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Eye of the Beholder is a computer game released in 1991. It was developed by Westwood Associates and published by Strategic Simulations, Inc. for DOS, Amiga, Sega CD, SNES and PC-9800. It is the first game of the Eye of the Beholder series.

Darkness has engulfed the town of Waterdeep and legend has it that the criminal conspiracy behind it is hiding in the sewers. The locks and the traps in the twisting labyrinth beneath Waterdeep are too good and Skeletons and Kobolds lurk around every corner. Who could be at the heart of this evil? And can anyone survive to find out?

In Eye of the Beholder, you take control of a band of four adventurers as they seek to unravel the mysteries beneath Waterdeep. Using an easy to use "Point and Click" interface and 3-D point of view, you become part of the action as you do battle with Mind Flayers and Mantis Warriors who seek to put an end to your mission to purge Waterdeep of the evil.

  • Awesome 3-D graphics and explosive sound!
  • Filled with mind-blowing puzzles, and ferocious hand-to-hand combat.
  • Based on the second edition AD&D® Legend Series role-playing saga by TSR.


The lords of the city of Waterdeep have grown concerned with mysterious happenings within the city. Luckily, Khelben "Blackstaff" Arunsun looks into lords' concerns — that an unknown evil poses a threat to Waterdeep. There are rumors of assassins wandering the streets, so the mage visits both Amn and Calimshan, as such places had given Waterdeep issues in the past. He, however, finds no evidence of devious plots outside of Waterdeep, and believes such evils must be coming from within. Arunsun's informants are clear on one thing — the word Xanathar recurs with great persistence.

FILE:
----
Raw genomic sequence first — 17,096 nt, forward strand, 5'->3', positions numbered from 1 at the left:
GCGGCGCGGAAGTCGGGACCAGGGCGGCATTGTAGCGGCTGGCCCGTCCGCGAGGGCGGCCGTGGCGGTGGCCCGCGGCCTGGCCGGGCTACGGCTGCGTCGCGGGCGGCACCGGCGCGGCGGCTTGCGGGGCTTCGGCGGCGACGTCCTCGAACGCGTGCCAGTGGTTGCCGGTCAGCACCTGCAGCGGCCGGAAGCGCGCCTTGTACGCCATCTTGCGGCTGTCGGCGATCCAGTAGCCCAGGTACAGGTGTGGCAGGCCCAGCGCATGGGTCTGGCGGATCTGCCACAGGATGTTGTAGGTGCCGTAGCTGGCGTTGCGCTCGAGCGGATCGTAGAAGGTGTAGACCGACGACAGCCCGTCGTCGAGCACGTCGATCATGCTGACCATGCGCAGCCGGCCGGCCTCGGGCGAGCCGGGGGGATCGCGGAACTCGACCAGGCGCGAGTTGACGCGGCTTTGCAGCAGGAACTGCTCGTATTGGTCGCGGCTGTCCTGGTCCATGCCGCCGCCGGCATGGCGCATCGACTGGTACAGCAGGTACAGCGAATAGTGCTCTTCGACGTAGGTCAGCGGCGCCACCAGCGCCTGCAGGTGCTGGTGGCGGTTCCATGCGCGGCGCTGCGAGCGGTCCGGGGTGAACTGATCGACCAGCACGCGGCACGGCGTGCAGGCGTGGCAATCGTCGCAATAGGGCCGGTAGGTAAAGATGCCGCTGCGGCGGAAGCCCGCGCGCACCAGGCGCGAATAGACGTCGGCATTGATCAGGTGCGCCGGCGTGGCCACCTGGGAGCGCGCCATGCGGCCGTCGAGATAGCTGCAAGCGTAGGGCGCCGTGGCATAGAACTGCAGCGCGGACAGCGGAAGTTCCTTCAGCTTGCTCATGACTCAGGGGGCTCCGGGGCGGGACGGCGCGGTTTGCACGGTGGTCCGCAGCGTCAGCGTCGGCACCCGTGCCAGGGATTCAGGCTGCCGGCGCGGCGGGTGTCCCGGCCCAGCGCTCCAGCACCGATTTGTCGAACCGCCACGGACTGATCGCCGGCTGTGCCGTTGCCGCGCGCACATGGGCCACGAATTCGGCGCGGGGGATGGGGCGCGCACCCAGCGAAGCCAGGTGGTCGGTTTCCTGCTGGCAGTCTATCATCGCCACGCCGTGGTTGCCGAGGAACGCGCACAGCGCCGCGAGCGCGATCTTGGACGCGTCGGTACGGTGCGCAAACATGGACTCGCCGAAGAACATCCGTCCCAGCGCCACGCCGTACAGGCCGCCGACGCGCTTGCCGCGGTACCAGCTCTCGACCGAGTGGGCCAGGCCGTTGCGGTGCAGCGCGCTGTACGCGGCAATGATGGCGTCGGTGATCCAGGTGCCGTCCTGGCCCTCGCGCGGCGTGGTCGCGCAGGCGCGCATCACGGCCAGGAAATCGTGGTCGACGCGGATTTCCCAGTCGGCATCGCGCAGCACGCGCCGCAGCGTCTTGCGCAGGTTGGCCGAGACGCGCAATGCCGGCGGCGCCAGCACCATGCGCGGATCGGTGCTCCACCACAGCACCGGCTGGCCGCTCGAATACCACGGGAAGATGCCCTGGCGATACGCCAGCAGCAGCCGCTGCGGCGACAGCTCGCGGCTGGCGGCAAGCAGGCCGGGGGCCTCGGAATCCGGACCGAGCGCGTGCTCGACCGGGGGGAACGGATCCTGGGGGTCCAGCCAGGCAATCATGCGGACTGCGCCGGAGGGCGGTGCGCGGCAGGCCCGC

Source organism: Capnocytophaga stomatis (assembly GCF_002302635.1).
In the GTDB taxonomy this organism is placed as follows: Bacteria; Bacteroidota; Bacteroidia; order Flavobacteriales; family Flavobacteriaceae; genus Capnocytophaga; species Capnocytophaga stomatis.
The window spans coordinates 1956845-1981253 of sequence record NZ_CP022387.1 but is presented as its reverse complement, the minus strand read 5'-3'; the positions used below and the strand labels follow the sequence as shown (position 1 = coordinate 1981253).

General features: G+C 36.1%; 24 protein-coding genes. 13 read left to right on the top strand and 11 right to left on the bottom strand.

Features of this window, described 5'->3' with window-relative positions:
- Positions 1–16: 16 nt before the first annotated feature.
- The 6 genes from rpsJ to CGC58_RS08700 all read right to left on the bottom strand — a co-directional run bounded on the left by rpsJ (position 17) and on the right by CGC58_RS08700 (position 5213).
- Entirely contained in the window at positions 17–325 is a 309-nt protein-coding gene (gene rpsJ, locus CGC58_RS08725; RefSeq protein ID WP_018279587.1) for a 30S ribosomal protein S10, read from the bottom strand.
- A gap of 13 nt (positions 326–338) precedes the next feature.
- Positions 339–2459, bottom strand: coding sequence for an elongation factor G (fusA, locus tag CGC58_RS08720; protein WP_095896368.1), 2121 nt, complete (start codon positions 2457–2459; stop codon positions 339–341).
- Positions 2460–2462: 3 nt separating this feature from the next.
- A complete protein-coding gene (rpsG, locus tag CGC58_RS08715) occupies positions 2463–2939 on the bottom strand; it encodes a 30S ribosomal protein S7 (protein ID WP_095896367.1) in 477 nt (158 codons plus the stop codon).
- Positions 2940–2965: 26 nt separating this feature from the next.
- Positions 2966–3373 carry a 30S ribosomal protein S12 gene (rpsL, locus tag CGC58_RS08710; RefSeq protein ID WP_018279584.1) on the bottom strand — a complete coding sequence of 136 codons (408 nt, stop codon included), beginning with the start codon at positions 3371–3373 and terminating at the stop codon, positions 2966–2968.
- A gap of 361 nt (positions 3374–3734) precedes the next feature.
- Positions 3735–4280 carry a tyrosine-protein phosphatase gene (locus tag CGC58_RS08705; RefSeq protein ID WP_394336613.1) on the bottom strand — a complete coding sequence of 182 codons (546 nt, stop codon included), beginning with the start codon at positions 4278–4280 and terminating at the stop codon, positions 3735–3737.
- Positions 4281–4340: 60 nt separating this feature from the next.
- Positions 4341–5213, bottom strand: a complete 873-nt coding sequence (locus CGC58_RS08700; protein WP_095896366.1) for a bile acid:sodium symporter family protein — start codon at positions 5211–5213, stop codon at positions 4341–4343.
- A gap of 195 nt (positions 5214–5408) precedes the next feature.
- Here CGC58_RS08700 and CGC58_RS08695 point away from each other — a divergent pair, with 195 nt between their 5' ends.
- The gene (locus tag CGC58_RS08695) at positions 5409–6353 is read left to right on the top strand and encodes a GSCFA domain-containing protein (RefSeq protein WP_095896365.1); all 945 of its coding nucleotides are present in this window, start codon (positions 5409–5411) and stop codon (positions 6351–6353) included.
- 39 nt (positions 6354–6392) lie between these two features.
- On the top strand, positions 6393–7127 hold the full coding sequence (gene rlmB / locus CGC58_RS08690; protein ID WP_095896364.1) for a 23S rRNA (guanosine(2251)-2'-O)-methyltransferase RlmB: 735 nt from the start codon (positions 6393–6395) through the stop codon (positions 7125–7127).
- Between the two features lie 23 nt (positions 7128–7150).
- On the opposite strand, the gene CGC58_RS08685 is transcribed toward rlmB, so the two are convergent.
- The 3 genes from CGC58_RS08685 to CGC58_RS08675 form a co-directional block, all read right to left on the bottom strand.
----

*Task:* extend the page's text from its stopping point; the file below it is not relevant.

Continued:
The wizard uses his mages to detect evil, but cannot locate its exact source. After this, Khelben writes to Piergeiron the Paladinson, Open Lord of Waterdeep. He warns that the evil must come from inside Waterdeep, or more, under their very noses. Khelben returns to the council and tells Piergeiron to hire adventurers to look where they haven't — under the city. The council holds a ceremony, and write up an official document known as the commission and letter of Marque, and sends the adventurers away to prepare.

HeroesOfWaterdeep japan

The Heroes of Waterdeep accept the commission and letter of Marque.

Two days before the adventuring group are due to search underground, the captain of the guard intercepts a drow scout that is spying on the council. Under interrogation, the drow reveals the disturbing plan of an evil beholder (who had recently teleported the elf to the surface). The spy reveals that the beholder crime lord, Xanathar, inhabits the lowest parts of the Waterdeep sewer system. The guards confiscate the drow's package of information, and Khelben sends it to the adventuring group.

With the official document, basic adventuring gear and a package of information, the adventurers enter the city's sewer system. As they descend, the entrance gets blocked by a sudden collapse, all planned by Xanathar. The team descends further beneath the city, going through dwarf and drow territory, to Xanathar's lair, where the final confrontation takes place. The party slay the evil beholder and present his eye stalk to the Lords of Waterdeep. The lords rejoice, and confer on the party the honorary name: the Heroes of Waterdeep.


Eye of the Beholder featured a first-person perspective in a three-dimensional dungeon, very similar to the earlier Dungeon Master. The player controls four characters, initially, using a point-and-click interface to fight monsters. This can be increased to a maximum of six characters, by resurrecting one or more skeletons from dead non-player characters (NPC), or finding NPCs that are found throughout the dungeons. The possibility to increase the size of the player's party through the recruiting of NPCs was a tradition in all of the Eye of the Beholder series. It was also possible to import a party from Eye of the Beholder into Eye of the Beholder II: The Legend of Darkmoon or from Eye of the Beholder III: Assault on Myth Drannor; thus, a player could play through all three games with the same party.


HeroesOfWaterdeepFight japan

The Heroes of Waterdeep fend off a foe.


Anya • Beohram • Dorhum • Ileria • Keirgar • Kirath • Taghor • Tod Uphill • Tyrra


beholder • displacer beast • drow • drider • dwarf • elf • flind • giant leech • gnome • half-elf • halfling • hell hound • human • kenku • kobold • kuo-toa • mind flayer • rust monster • skeleton • spider • stone golem • thri-kreen • xorn • zombie